The childhood dream of the Director of Criminal Investigations George Kinoti was to become a priest.
And to achieve this, he refused to join the secondary school he was called to, after completing his primary education, and instead joined Pope Pius X Seminary High School in Meru, intending to become a seminarian.
Although he later joined Egerton University, he still keeps up with the priestly identity, he learnt at the seminary. In his office and car, for example, you will not miss a rosary, a miniature cross and a statue of the Virgin Mary. Close friends said a few years ago, Mr Kinoti was the one who would call for prayers before any meeting.
The chief crime buster was confirmed to the position in February 2018 to replace Ndegwa Muhoro. Earlier, he briefly served as the police spokesman.
Mr Kinoti is a known hands-on detective. This is the reason he is always ready to address the press whenever a big crime is reported. He was there when the body of Dutch tycoon Tob Cohen was discovered in a septic tank in his Kitisiru home in September 2019.
At the scene, Mr Kinoti almost shed a tear as he explained how Mr Cohen met his death. The 54-year-old was also at Deputy President William Ruto’s Harambee House Annex, where he gave a blow-by-blow account of what transpired before Sergeant Kipyegon Kenei was murdered.
He sees no problem with issuing statements stating that he is entitled to give public statements in respect to investigations and subsequent charges of any crime as provided by law and the constitution.
“It is the duty of the law enforcers worldwide to provide information where crime has been committed,” he was quoted saying after Ms Cohen’s spouse, Sarah Wairimu challenged the pressers.
Before he moved to Nairobi to become the personal assistant to former Directorate of Criminal Investigations boss Joseph Kamau, Mr Kinoti was battling robbers in Kisumu and the rest of western Kenya.
He was the also investigating officer in the case against three guards who were arrested and charged with robbery with violence against renowned author Ngugi wa Thiong’oand his wife Njeeri, at Norfolk apartments, Nairobi in 2004.
The three guards, Elias Sikuku Wanjala, Peter Mutati Wafula and Richard Kayago Maeti were found guilty and sentenced to death in 2006.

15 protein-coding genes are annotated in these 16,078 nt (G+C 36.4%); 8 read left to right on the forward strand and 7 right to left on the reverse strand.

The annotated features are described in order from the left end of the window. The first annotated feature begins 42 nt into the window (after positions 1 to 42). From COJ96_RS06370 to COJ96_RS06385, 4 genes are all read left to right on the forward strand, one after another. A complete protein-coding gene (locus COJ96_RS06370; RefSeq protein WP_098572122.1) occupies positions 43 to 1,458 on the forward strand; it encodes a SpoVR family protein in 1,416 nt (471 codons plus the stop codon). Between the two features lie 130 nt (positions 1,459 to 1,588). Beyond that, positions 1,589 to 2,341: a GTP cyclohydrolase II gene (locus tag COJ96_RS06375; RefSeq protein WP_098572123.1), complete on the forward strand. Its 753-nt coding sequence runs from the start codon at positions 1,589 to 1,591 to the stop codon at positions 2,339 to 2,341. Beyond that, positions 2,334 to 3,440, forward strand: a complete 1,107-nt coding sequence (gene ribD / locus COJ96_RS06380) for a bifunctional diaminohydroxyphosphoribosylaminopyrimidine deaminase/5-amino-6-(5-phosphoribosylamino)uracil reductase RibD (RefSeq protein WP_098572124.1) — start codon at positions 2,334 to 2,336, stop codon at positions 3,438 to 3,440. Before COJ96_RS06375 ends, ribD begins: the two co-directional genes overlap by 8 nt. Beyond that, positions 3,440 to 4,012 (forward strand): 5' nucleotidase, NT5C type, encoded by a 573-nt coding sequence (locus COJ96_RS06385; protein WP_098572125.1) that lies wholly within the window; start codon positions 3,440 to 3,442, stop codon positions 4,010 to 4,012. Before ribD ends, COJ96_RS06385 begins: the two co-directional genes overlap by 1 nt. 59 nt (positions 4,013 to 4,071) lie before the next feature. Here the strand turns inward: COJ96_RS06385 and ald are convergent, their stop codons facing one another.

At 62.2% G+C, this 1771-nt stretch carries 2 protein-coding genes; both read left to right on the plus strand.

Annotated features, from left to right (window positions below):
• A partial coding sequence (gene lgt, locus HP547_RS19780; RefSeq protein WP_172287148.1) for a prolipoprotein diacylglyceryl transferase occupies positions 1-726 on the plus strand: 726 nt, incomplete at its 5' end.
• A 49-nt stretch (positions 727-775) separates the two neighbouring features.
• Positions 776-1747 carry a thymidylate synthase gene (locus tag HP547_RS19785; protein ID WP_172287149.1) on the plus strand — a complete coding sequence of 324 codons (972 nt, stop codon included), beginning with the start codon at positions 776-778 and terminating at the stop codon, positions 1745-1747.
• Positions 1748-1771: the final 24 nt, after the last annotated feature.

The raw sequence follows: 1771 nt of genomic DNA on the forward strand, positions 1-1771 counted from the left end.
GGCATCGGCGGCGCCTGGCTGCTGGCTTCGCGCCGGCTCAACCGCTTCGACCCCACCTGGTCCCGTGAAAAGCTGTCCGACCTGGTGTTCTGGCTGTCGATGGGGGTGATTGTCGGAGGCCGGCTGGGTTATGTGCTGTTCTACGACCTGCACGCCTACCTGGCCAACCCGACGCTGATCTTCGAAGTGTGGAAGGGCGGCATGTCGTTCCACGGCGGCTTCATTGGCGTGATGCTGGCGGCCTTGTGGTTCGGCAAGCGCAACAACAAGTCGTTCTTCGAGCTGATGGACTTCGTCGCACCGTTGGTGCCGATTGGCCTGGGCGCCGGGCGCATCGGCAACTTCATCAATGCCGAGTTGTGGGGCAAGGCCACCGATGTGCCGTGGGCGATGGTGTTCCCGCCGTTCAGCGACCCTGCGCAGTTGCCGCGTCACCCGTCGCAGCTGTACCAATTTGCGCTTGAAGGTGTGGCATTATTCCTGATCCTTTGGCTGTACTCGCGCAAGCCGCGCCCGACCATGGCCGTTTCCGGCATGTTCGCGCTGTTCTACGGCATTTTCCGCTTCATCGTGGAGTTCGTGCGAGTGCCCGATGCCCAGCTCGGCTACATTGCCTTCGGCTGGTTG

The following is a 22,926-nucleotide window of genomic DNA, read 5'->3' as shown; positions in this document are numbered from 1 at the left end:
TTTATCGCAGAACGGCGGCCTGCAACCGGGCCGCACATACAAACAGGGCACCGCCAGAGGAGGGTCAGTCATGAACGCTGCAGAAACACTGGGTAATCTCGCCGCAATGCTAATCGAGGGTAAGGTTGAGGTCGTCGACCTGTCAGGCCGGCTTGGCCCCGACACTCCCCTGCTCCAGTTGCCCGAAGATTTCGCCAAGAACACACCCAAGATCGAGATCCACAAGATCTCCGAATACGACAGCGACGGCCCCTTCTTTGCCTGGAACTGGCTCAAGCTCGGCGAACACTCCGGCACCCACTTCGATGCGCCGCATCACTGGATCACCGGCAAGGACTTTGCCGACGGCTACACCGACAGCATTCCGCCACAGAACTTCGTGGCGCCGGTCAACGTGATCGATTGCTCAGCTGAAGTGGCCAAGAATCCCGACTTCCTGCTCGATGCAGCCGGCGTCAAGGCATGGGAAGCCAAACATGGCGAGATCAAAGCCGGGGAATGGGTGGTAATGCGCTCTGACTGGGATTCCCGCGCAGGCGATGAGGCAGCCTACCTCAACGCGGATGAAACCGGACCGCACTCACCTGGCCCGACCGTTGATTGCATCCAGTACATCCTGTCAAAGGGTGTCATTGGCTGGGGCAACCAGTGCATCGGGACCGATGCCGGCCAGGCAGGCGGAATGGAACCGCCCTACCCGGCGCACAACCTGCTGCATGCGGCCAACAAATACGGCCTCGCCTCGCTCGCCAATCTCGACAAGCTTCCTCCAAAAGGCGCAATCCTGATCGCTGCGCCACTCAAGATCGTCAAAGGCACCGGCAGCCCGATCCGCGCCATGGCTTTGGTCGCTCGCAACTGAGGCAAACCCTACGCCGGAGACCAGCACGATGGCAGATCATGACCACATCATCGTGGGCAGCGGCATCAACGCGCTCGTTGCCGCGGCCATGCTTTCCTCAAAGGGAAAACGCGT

When Inspector General of police Mohammed Hussein Ali took over the reins at Vigilance House, Mr Kinoti was deployed to Migori as the DCIO boss and not happy with the move, he wrote a resignation letter and attached a cheque to serve as his pay for not giving notice in advance.
He was promptly recalled and redeployed to be in charge of the Complaints Section, now known as Internal Affairs Unit. He later served as the officer in charge of security at the Central Bank of Kenya
Immediately he took over the DCI boss, Mr Kinoti disbanded the Flying Squad, which many had thought had turned rogue and killer squad.
At the moment, the DCI boss is battling a four-month jail term, imposed on him by High Court Judge Anthony Mrima for “refusing” to return several guns to businessman and politician Jimi Wanjigi.
The judge sentenced Mr Kinoti to four months in prison, without the option of a fine, for disobeying a court order, which required him to surrender the guns that were seized from the businessman in 2017.
Justice Mrima said in the ruling that the DCI boss has chosen to remain defiant despite being directed to return the firearms to Mr Wanjigi. He noted that even after finding Mr Kinoti guilty of contempt, he taken no action to seek pardon from the court or seeking to suspend the decision.
“In other words, Mr George Kinoti stayed put and waited to see what the court will do to him in the face of his outright defiance,” said the judge.
Justice Mrima directed Mr Kinoti to present himself to prison within seven days failure to which the Inspector General of Police should effect a warrant of arrest against him.
“In the further event the IG fails to execute the warrant, the same shall remain valid and be executed anytime including when Kinoti leaves the office of the DCI,” he said.
In his defence, Mr Kinoti said the firearms licence was revoked and some of the weapons Mr Wanjigi held were a threat to security because they should not be held by a civilian. In an affidavit, the DCI claims that some of the firearms held by are high precision military firearms Mr Wanjigi had were not authorised to be held by civilians in Kenya under the Firearms Act.
“The firearms were subjected to ballistic examination and a report confirmed the Firearms Act prohibits them,” the affidavit read.
Attorney-General Kihara Kariuki has stepped in in a bid to save Mr Kinoti from serving time in jail arguing that the contempt of court was brought against a wrong party. In the petition, filed before the lapse of seven days orders the judge issued, the AG says the DCI boss does not play any role in respect to civilian firearms.
“The third respondent (Mr Kinoti) has since written to the Attorney-General advising him to write to the Firearms Licensing Board to release the petitioner’s (Wanjigi’s) firearms, in compliance with the orders of this court,” reads part of the application.
The application blames Mr Wanjigi for failing to collect the guns.
As his lawyers battled in court, Mr Kinoti was elected to the Interpol executive committee, as Africa’s representative at the key security organ.